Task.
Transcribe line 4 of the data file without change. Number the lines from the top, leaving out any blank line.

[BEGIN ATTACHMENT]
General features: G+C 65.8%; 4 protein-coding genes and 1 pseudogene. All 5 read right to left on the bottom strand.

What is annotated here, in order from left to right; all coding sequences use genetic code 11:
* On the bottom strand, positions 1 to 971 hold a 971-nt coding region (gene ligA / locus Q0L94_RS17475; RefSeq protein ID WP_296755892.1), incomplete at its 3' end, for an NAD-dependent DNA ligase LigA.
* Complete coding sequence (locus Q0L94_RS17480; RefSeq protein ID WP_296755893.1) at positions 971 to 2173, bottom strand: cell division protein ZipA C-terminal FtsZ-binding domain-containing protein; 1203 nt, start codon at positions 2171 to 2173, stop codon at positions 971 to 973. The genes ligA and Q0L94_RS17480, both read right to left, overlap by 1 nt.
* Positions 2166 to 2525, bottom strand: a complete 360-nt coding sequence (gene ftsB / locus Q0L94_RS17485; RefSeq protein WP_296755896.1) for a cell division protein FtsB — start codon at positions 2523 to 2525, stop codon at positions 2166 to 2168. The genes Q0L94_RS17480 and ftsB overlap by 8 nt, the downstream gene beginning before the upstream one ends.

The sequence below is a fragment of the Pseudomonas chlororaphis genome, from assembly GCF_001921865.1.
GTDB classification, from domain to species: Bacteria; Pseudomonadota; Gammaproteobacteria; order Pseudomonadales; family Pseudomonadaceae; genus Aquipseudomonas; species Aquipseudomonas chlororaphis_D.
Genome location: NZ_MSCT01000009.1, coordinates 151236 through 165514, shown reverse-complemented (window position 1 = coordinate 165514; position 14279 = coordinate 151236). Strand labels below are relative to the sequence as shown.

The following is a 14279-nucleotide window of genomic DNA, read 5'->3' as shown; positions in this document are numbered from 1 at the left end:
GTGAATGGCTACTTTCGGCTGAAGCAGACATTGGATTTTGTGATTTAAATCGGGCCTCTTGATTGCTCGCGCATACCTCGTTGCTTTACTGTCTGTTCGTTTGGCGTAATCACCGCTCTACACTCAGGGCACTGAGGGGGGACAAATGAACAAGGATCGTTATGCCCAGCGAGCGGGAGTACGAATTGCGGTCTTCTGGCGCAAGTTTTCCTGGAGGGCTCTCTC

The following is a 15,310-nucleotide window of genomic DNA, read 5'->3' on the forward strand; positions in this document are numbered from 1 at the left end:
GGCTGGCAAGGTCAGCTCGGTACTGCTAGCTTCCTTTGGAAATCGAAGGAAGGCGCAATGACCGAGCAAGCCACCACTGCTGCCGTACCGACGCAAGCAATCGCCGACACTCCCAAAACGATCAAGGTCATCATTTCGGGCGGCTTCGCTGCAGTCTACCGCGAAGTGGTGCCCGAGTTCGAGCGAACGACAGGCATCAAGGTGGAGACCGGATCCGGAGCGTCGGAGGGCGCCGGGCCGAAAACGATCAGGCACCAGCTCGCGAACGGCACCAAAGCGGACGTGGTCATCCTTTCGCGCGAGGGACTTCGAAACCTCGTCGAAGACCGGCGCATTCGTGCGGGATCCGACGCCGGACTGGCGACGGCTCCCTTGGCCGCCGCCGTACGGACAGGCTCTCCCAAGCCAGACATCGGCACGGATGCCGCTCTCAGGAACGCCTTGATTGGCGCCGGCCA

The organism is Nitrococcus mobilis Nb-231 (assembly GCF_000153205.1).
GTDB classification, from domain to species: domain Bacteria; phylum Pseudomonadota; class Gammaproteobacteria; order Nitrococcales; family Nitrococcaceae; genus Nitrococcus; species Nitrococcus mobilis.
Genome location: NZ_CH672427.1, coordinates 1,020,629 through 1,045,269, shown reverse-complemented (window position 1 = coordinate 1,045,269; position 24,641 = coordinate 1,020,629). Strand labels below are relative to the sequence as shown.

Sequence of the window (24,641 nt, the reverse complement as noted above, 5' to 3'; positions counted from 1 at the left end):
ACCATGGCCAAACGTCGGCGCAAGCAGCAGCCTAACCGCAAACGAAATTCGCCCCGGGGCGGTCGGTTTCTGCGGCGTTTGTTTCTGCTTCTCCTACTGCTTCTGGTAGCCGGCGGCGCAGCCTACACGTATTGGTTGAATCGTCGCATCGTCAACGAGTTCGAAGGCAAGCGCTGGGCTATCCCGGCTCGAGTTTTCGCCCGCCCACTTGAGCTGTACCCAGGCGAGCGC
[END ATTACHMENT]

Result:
* Complete coding sequence (locus Q0L94_RS17480; RefSeq protein ID WP_296755893.1) at positions 971 to 2173, bottom strand: cell division protein ZipA C-terminal FtsZ-binding domain-containing protein; 1203 nt, start codon at positions 2171 to 2173, stop codon at positions 971 to 973. The genes ligA and Q0L94_RS17480, both read right to left, overlap by 1 nt.